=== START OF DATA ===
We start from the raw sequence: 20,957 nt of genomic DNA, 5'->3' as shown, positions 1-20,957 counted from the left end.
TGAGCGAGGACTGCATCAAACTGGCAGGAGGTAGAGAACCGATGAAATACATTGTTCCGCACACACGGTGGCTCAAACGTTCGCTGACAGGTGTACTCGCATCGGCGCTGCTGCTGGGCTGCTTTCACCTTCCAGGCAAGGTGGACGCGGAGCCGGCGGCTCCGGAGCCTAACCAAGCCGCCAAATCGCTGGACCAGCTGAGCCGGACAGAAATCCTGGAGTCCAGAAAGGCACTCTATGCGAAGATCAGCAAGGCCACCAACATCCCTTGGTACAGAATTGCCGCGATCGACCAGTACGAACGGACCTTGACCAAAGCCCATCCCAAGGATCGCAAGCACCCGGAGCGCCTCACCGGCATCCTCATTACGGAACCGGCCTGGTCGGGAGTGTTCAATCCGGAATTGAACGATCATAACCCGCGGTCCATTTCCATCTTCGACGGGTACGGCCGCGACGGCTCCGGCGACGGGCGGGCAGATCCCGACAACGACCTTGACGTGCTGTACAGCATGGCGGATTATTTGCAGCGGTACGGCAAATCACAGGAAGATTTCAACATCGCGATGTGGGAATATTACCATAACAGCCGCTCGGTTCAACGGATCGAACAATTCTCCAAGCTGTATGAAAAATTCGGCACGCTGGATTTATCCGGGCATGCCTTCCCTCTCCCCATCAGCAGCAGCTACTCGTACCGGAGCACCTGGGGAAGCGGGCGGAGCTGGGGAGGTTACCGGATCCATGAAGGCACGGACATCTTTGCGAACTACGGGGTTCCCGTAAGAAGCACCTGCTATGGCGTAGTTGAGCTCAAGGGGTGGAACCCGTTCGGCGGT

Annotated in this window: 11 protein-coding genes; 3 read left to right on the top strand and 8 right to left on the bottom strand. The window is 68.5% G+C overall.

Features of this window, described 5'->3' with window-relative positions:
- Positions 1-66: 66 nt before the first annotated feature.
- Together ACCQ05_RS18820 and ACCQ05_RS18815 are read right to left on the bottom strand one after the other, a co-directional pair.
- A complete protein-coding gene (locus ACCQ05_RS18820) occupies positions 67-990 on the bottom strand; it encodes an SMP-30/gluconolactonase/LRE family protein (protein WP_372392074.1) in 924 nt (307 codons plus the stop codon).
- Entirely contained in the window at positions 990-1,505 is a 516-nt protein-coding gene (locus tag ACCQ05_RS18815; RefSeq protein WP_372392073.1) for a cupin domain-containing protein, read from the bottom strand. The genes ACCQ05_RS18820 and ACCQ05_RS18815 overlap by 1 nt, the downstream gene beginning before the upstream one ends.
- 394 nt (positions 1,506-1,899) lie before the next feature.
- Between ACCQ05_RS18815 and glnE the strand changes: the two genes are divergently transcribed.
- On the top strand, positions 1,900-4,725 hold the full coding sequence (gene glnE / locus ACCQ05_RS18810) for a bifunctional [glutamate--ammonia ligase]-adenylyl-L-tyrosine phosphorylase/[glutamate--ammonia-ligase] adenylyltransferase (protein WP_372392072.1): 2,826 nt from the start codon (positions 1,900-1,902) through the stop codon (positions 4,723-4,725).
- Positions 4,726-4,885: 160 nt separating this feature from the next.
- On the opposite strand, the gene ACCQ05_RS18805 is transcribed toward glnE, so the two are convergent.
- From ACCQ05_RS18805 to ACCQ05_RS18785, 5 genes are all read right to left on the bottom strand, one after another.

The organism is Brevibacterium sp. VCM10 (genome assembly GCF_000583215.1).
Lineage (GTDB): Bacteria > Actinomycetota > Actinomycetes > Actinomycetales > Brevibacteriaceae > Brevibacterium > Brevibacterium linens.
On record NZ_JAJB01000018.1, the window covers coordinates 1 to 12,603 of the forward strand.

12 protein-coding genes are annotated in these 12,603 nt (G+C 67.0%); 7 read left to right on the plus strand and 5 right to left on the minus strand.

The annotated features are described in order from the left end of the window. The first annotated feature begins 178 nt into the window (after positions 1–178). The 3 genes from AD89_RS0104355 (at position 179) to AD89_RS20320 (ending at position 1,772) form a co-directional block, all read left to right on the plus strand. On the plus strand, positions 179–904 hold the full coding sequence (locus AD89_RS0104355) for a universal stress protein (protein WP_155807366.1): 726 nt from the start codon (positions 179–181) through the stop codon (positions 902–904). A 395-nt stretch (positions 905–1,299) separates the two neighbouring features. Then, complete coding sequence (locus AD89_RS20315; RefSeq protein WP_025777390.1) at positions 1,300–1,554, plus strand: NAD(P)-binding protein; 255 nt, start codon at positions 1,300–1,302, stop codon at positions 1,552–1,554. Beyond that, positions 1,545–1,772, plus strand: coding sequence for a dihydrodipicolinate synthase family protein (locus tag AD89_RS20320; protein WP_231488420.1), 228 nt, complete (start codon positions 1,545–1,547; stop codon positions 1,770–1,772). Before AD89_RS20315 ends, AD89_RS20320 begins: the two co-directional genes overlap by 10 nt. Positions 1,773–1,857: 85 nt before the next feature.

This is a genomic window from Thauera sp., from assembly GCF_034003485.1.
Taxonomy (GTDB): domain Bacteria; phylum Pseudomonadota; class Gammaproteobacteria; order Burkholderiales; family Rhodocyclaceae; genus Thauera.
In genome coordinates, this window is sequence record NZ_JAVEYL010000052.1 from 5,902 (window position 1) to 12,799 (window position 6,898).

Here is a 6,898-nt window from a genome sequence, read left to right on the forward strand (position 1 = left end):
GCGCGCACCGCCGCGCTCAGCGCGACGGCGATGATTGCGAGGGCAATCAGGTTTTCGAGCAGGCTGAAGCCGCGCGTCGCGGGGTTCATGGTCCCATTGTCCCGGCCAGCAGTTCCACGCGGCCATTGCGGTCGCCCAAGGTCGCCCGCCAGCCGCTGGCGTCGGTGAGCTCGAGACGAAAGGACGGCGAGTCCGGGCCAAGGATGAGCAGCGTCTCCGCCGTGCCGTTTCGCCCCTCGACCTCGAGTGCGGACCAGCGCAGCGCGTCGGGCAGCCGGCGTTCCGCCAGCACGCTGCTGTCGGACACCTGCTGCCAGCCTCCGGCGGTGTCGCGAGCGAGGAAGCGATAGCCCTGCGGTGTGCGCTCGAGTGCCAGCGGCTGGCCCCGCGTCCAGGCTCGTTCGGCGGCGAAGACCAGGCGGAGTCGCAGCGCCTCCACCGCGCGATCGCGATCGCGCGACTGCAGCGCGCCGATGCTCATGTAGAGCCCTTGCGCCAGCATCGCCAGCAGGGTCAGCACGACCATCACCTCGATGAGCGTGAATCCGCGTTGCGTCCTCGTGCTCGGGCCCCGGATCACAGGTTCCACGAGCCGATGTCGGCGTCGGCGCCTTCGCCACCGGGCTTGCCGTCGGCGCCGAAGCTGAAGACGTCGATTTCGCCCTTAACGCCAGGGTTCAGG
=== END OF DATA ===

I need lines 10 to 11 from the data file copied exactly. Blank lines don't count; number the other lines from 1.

- Between ACCQ05_RS18815 and glnE the strand changes: the two genes are divergently transcribed.
- On the top strand, positions 1,900-4,725 hold the full coding sequence (gene glnE / locus ACCQ05_RS18810) for a bifunctional [glutamate--ammonia ligase]-adenylyl-L-tyrosine phosphorylase/[glutamate--ammonia-ligase] adenylyltransferase (protein WP_372392072.1): 2,826 nt from the start codon (positions 1,900-1,902) through the stop codon (positions 4,723-4,725).